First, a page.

Here are examples of how I found things to work on.
- In ninth grade when I first heard that the fifth degree equation was not solvable I thought I really want to learn why that is true. I went to college and majored in math to find out. I arranged my courses to take Abstract Algebra as soon as possible and did find out and was happy. I could have dropped out right then; however, I heard that there were problems that could not be solved at all so I decided to stick around and learn about those.
- As an undergrad at SUNY Stonybrook, in a combinatorics class taught by Joel Spencer, he said Infinite combinatorics is easier than finite combinatorics because all of those messy constants go away. This later inspired me to look at Bounded Queries in Recursion Theory. The reasoning was that P vs NP is hard, but maybe an infinite version of it would be easier. And in recursion theory you don't have time or space so I looked at number-of-queries as a complexity measure. I got out several papers and a book in this area; however, I never did solve P vs NP. Oh well. (Michael Sipser had far more mature thoughts along the lines of trying to solve an infinitary version of P vs NP. Some of that lead to Furst-Saxe-Sipser paper on parity not in constant depth poly number of gates.)
- In grad school I read up on oracles that made P=NP and that made P ≠ NP. I wondered about other classes. Nobody had looked at oracles for NP vs DTIME(2^n). So I worked on that.
- In grad school I saw Anil Nerode give a a GREAT talk on Recursive Mathematics. I was particularly impressed that we could take some of the objections of the constructivists and the Intuitionists and turn them into well defined math problems. Rather than say This proof is nonconstructive hence its BAD we now say This proof is nonconstructive, can I prove that it has to be so? How nonconstructive is it? Can some variant of it be constructive? This inspired me to work on recursive combinatorics. Right after the talk I marched to the Library and read two papers on Recursive Graph Theory.
- In grad school I saw the Chandra-Furst-Lipton paper on Multiparty Communication Complexity at STOC. It really intrigued me that there was a matching upper and lower bound that was based on a combinatorial quantity that was not known. This talk got me interested in BOTH Ramsey Theory and Communication complexity!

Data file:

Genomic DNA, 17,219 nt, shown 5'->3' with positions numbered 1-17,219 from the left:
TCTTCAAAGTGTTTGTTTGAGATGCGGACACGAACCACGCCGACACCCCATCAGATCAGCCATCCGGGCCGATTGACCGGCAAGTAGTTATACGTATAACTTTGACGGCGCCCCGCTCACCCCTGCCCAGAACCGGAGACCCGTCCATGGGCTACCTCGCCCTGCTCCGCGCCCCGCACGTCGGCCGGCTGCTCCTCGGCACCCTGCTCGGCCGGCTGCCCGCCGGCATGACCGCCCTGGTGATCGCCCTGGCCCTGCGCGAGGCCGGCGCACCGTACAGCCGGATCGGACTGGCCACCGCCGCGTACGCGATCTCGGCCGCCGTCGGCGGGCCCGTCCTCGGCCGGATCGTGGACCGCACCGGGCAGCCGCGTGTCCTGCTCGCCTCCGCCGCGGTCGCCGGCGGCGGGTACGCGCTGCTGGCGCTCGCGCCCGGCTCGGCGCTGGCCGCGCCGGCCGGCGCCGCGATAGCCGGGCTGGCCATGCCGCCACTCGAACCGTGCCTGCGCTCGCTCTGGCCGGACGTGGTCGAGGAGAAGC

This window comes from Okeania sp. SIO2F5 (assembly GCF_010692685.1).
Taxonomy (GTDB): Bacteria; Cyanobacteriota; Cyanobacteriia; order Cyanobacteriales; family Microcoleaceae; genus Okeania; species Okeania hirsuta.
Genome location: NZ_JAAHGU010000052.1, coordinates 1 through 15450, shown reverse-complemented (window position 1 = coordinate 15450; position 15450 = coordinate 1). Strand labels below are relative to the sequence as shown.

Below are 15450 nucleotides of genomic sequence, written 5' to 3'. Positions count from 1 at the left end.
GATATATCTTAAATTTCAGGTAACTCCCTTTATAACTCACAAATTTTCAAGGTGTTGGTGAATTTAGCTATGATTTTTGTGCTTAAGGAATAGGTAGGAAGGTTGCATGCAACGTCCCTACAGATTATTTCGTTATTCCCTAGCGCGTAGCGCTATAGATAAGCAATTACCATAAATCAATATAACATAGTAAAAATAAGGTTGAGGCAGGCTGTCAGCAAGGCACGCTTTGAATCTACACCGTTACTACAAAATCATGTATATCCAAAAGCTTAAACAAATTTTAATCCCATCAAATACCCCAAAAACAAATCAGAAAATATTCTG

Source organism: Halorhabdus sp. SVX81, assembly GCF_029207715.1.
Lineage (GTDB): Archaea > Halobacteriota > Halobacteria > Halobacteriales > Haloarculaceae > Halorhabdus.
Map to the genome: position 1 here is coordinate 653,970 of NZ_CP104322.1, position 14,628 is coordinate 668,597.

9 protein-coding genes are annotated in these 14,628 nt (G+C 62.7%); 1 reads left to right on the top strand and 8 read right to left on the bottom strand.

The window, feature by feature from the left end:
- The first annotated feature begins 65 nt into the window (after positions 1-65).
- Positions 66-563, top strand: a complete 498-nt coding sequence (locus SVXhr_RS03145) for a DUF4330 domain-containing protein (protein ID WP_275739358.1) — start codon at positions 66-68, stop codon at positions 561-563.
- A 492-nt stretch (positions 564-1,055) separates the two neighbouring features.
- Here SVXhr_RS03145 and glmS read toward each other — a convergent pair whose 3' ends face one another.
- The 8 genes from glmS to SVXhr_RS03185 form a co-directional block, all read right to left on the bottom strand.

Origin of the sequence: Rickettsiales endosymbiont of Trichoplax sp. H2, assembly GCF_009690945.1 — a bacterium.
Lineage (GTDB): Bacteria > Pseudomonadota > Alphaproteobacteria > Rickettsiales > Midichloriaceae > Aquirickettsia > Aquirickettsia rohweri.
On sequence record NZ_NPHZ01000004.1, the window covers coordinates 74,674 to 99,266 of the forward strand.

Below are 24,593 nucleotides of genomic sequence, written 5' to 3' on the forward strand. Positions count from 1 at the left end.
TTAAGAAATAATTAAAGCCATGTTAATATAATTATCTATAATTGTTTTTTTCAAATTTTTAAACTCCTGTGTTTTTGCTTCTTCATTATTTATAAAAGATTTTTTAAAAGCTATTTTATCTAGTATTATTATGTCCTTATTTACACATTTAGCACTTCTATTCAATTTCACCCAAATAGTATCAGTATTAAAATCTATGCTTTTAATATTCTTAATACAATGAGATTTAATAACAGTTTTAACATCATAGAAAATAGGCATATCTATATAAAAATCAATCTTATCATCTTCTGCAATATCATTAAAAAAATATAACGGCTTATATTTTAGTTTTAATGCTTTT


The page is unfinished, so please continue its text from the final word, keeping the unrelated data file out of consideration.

- When I got to UMCP in 1985 Carl Smith was working on Inductive Inference. At the time the field did not use much recursion theory beyond the recursion theorem and its variants. Carl knew the field, I knew recursion theory , so we collaborated.
- I saw Dan Ullman give a talk on Richman games which inspired me to use Games as a way to motivate math and a good topic for high school and college projects.
- At STOC 2000 I saw a talk on PIR's. I was intrigued by the model and read up on the area.
- I reviewed Communication Complexity by Kushilevitz and Nisan which inspired me to work in that area.
- In 2002 (or so) Jacob Fox (now a professor at MIT working on Combinatorics) emailed me asking about applications of Ramsey Theory. This inspired me to make a website of applications of Ramsey Theory. This forced me to learn some new ones. (I still maintain the website but its getting harder to do so since Ramsey Theory has gotten to be a standard tool that people use without much commentary.)
- I read about the Polynomial Van der Warden Theorem, and that it had an elementary proof, on the web. I immediately tracked it down and read it.
- Because I maintain the Applications of Ramsey Theory website Jon Katz emailed me a paper that applied Ramsey Theory to Proving that Programs Terminate. At RATLOCC I had heard about the reverse mathematics of the transitive Ramsey Theorem. I wrote an expository article on this application of Ramsey Theory but was also able to add some commentary from what I learned at RATLOCC (and by being in email contact with both the Applications people and the transitive Ramsey People.) NOTE- Once people know that you are interested in XXX they will send you articles on XXX to help you further the interest.
- (A non-math example) There was an episode of Babylon 5 with the title A tragedy of telepaths. The authors intent was that this term be like A cast of hawks or A pretension of professors or A wedge of swans. I became fascinated with the question: are these really phrases? They ONLY appear in lists of such words. The phrase a tragedy of telepaths isn't even used in the episode! This inspired me to study the (ill defined) question When is a phrase a phrase? Now whenever I hear a new (to me) word or phrase that intrigues me, I type it into a file (which in LaTeX in alphabetical order), do a Google Search on it, and type in some commentary on its usage. I DO NOT look at word lists- this is a purely personal project.
- In Kindergarten the teacher had a PhD in combinatorics (the job market was tough). Once when we were being bad she made us sit at our desks and Color the numbers {1,...,9} with RED and BLUE such that there is no three numbers equally spaced that are the same color. I was not able to do this (in fact, it can't be done) but I found the problem very interesting. Some other kid did manage to do it by using RED and BLUE on the same number to get PURPLE. The teacher asked that kid to try to do it for {1,...,27}. He cried. (I didn't remember any of this until much later when I learned VDW's theorem.)
- Help me on my phrase list: Is there a term for a Math Phd in Combinatorics who is teaching Kindergarten and inspires one of her students to study Ramsey Theory?
The best way out is when a graduate student enters a graduate programme with several problems in mind!
ReplyDeleteThere is something fundamentally wrong about giving tips on how a graduate student is supposed to fish for problems! It simply is against the spirit of science!